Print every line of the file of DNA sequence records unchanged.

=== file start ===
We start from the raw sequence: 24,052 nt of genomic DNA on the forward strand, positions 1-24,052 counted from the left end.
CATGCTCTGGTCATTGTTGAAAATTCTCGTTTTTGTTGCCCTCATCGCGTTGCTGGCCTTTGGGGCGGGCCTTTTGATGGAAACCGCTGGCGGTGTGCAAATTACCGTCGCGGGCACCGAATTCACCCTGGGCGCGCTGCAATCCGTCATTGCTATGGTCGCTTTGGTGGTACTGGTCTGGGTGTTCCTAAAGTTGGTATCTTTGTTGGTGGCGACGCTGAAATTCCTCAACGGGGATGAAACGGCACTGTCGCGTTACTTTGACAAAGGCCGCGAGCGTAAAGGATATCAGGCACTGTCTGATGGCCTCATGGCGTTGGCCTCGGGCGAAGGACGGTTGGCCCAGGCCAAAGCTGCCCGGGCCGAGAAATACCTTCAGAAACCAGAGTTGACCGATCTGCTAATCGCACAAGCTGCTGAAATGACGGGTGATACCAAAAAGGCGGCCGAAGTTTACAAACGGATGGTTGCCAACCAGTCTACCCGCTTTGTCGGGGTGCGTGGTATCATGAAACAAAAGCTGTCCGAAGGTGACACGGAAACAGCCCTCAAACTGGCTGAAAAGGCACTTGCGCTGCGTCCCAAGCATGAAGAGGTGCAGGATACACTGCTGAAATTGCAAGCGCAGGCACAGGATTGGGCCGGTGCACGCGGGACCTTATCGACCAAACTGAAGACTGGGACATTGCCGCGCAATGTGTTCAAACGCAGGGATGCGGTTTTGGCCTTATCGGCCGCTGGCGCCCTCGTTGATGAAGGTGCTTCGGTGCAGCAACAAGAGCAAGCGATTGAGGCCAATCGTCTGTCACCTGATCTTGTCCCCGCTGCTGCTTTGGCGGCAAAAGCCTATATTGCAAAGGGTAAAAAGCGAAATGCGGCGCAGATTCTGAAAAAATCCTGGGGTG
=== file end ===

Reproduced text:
We start from the raw sequence: 24,052 nt of genomic DNA on the forward strand, positions 1-24,052 counted from the left end.
CATGCTCTGGTCATTGTTGAAAATTCTCGTTTTTGTTGCCCTCATCGCGTTGCTGGCCTTTGGGGCGGGCCTTTTGATGGAAACCGCTGGCGGTGTGCAAATTACCGTCGCGGGCACCGAATTCACCCTGGGCGCGCTGCAATCCGTCATTGCTATGGTCGCTTTGGTGGTACTGGTCTGGGTGTTCCTAAAGTTGGTATCTTTGTTGGTGGCGACGCTGAAATTCCTCAACGGGGATGAAACGGCACTGTCGCGTTACTTTGACAAAGGCCGCGAGCGTAAAGGATATCAGGCACTGTCTGATGGCCTCATGGCGTTGGCCTCGGGCGAAGGACGGTTGGCCCAGGCCAAAGCTGCCCGGGCCGAGAAATACCTTCAGAAACCAGAGTTGACCGATCTGCTAATCGCACAAGCTGCTGAAATGACGGGTGATACCAAAAAGGCGGCCGAAGTTTACAAACGGATGGTTGCCAACCAGTCTACCCGCTTTGTCGGGGTGCGTGGTATCATGAAACAAAAGCTGTCCGAAGGTGACACGGAAACAGCCCTCAAACTGGCTGAAAAGGCACTTGCGCTGCGTCCCAAGCATGAAGAGGTGCAGGATACACTGCTGAAATTGCAAGCGCAGGCACAGGATTGGGCCGGTGCACGCGGGACCTTATCGACCAAACTGAAGACTGGGACATTGCCGCGCAATGTGTTCAAACGCAGGGATGCGGTTTTGGCCTTATCGGCCGCTGGCGCCCTCGTTGATGAAGGTGCTTCGGTGCAGCAACAAGAGCAAGCGATTGAGGCCAATCGTCTGTCACCTGATCTTGTCCCCGCTGCTGCTTTGGCGGCAAAAGCCTATATTGCAAAGGGTAAAAAGCGAAATGCGGCGCAGATTCTGAAAAAATCCTGGGGTG